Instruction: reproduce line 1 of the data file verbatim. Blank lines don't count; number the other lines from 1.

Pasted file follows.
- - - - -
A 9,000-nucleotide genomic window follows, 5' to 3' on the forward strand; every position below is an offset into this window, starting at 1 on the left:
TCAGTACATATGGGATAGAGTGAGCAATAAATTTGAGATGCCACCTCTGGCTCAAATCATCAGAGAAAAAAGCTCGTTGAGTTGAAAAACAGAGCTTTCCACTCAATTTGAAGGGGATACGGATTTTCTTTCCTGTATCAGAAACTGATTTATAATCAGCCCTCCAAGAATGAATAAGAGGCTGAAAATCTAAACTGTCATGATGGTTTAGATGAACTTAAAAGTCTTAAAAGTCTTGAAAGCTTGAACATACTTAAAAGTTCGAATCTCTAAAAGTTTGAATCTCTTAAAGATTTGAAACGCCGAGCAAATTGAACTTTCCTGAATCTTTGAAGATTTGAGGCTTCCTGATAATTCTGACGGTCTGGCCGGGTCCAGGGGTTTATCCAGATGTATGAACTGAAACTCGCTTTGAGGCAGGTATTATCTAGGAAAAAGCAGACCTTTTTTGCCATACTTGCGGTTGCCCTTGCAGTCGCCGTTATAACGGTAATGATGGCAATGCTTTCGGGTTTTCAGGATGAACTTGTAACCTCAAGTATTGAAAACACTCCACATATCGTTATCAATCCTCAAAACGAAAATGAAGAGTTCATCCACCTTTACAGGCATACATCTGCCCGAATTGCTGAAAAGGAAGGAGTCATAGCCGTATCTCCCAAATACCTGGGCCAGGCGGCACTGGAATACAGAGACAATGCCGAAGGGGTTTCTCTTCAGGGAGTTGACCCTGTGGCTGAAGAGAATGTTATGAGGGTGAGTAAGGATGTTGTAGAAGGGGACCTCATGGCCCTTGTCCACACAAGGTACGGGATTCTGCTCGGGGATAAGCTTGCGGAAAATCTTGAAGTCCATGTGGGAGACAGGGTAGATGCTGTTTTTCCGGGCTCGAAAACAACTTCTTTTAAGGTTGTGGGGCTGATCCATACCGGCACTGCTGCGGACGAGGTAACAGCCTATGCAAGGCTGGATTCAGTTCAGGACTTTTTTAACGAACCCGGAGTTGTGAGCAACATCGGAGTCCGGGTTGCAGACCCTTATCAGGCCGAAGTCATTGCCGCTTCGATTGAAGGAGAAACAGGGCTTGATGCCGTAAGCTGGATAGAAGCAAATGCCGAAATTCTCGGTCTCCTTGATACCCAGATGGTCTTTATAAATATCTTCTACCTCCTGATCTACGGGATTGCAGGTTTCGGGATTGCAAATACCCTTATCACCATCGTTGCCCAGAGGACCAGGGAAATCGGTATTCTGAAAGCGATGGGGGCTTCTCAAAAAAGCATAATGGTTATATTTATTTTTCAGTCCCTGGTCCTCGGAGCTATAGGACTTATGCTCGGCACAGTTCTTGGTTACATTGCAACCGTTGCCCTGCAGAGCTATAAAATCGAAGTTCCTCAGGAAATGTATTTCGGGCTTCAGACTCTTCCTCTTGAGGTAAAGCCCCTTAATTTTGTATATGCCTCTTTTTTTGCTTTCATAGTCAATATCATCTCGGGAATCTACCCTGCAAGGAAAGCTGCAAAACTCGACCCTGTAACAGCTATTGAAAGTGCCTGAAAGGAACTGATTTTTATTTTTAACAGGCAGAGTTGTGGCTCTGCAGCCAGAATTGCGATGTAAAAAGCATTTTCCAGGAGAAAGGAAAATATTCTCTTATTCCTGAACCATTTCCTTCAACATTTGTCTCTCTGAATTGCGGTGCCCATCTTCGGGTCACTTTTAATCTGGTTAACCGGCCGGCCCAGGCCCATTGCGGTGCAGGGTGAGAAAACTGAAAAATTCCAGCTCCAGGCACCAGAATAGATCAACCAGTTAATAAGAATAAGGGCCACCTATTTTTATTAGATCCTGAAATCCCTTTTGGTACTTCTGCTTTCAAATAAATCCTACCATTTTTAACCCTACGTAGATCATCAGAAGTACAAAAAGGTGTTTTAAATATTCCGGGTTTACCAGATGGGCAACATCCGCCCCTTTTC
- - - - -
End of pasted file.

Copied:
A 9,000-nucleotide genomic window follows, 5' to 3' on the forward strand; every position below is an offset into this window, starting at 1 on the left: